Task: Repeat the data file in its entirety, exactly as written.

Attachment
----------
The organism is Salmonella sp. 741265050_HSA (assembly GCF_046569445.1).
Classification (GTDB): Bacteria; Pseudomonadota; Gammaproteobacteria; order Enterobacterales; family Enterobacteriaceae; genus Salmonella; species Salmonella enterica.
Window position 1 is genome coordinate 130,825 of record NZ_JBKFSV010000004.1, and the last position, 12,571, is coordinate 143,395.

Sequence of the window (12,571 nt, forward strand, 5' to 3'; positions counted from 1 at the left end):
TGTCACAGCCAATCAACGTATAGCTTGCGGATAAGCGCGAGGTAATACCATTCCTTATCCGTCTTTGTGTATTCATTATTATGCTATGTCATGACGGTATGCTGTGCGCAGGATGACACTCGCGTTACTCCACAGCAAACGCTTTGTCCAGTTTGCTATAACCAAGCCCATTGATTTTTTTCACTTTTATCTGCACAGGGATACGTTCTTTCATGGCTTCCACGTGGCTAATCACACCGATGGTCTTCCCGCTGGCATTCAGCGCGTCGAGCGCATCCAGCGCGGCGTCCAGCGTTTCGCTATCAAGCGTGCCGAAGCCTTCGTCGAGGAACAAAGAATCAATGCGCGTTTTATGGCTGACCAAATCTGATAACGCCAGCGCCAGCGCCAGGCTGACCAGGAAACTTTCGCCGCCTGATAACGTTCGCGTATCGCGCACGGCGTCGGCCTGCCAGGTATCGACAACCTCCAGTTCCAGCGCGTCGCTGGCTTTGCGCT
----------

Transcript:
The organism is Salmonella sp. 741265050_HSA (assembly GCF_046569445.1).
Classification (GTDB): Bacteria; Pseudomonadota; Gammaproteobacteria; order Enterobacterales; family Enterobacteriaceae; genus Salmonella; species Salmonella enterica.
Window position 1 is genome coordinate 130,825 of record NZ_JBKFSV010000004.1, and the last position, 12,571, is coordinate 143,395.

Sequence of the window (12,571 nt, forward strand, 5' to 3'; positions counted from 1 at the left end):
TGTCACAGCCAATCAACGTATAGCTTGCGGATAAGCGCGAGGTAATACCATTCCTTATCCGTCTTTGTGTATTCATTATTATGCTATGTCATGACGGTATGCTGTGCGCAGGATGACACTCGCGTTACTCCACAGCAAACGCTTTGTCCAGTTTGCTATAACCAAGCCCATTGATTTTTTTCACTTTTATCTGCACAGGGATACGTTCTTTCATGGCTTCCACGTGGCTAATCACACCGATGGTCTTCCCGCTGGCATTCAGCGCGTCGAGCGCATCCAGCGCGGCGTCCAGCGTTTCGCTATCAAGCGTGCCGAAGCCTTCGTCGAGGAACAAAGAATCAATGCGCGTTTTATGGCTGACCAAATCTGATAACGCCAGCGCCAGCGCCAGGCTGACCAGGAAACTTTCGCCGCCTGATAACGTTCGCGTATCGCGCACGGCGTCGGCCTGCCAGGTATCGACAACCTCCAGTTCCAGCGCGTCGCTGGCTTTGCGCT